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  9. The Application of Animal Signaling Theory to Human Phenomena: Some Thoughts and Clarifications.Lee Cronk - 2005 - Social Science Information 44 (4):603-620.
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  10. Modelling Ex Situ Animal Behaviour and Communication.Nelly Mäekivi - 2016 - Biosemiotics 9 (2):207-226.
    Communication and behaviour of animals living ex situ has been one of the major sources of knowledge about wild animals. Nevertheless, it is also acknowledged that depending on the environment that the animals inhabit, there are differences in their communication and behaviour. With some species it is difficult to reproduce their natural environment to an extent that excludes deviations from the behaviour and communication exhibited by animals living in situ. In zoological gardens, welfare measures are introduced in order to counteract (...)
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  11. Exorcising Grice’s Ghost: An Empirical Approach to Studying Intentional Communication in Animals.Simon Townsend, Sonja Koski, Richard Byrne, Katie Slocombe, Balthasar Bickel, Markus Boeckle, Ines Braga Goncalves, Judith Burkart, Tom Flower, Florence Gaunet, Hans Johann Glock, Thibaud Gruber, David Jansen, Katja Liebal, Angelika Linke, Adam Miklosi, Richard Moore, Carel van Schaik, Sabine Stoll, Alex Vail, Bridget Waller, Markus Wild, Klaus Zuberühler & Marta Manser - 2016 - Biological Reviews 3.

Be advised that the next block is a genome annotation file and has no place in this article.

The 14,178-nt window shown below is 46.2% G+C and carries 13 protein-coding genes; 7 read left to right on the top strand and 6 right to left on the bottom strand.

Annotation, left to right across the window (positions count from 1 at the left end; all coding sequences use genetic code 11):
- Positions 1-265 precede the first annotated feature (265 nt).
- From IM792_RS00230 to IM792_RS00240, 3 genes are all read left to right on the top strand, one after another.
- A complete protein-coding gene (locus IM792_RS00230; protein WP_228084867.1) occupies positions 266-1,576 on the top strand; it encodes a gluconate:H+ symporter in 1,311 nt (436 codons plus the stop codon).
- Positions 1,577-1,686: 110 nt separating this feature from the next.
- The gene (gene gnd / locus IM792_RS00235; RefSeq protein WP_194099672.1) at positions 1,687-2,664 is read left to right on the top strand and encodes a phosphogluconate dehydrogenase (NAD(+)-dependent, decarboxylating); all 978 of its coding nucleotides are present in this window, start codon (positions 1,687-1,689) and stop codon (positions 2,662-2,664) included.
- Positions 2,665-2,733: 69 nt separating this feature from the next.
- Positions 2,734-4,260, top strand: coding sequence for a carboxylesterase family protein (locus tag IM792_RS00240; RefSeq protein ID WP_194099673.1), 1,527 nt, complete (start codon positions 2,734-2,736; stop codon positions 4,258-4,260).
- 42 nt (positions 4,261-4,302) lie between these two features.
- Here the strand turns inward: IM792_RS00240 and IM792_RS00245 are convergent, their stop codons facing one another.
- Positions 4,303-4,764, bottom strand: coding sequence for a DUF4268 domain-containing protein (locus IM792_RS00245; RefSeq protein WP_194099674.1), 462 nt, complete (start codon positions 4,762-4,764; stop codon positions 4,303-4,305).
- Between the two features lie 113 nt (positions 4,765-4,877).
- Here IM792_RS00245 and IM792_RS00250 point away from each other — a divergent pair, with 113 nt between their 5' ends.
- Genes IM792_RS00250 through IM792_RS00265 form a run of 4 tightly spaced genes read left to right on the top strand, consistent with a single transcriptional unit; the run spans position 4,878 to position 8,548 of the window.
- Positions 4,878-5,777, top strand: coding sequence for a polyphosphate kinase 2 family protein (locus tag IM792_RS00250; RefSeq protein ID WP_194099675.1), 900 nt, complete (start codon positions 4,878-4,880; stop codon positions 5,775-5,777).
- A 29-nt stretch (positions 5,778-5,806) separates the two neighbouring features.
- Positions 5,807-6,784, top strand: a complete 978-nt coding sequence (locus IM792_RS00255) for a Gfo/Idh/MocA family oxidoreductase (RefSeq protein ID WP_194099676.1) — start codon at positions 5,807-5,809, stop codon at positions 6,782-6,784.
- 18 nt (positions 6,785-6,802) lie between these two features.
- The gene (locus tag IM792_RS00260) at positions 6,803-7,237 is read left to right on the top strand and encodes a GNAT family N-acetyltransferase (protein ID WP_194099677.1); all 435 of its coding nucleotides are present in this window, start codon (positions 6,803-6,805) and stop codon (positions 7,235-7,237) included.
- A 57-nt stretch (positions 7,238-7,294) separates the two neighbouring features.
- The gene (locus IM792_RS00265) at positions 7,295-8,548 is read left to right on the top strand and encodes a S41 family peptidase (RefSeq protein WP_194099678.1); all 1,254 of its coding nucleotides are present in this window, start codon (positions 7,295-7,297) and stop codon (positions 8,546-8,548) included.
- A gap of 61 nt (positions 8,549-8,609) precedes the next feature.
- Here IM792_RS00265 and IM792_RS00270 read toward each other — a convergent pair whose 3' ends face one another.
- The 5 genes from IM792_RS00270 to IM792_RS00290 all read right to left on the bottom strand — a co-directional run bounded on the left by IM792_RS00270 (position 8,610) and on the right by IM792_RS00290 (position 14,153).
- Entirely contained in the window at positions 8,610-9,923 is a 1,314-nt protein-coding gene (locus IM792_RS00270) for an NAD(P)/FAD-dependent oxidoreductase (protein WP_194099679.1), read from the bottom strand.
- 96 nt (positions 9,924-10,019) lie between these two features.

Language’s intentional nature has been highlighted as a crucial feature distinguishing it from other communication systems. Specifically, language is often thought to depend on highly structured intentional action and mutual mindreading by a communicator and recipient. Whilst similar abilities in animals can shed light on the evolution of intentionality, they remain challenging to detect unambiguously. We revisit animal intentional communication and suggest that progress in identifying analogous capacities has been complicated by (i) the assumption that intentional (that is, voluntary) production (...)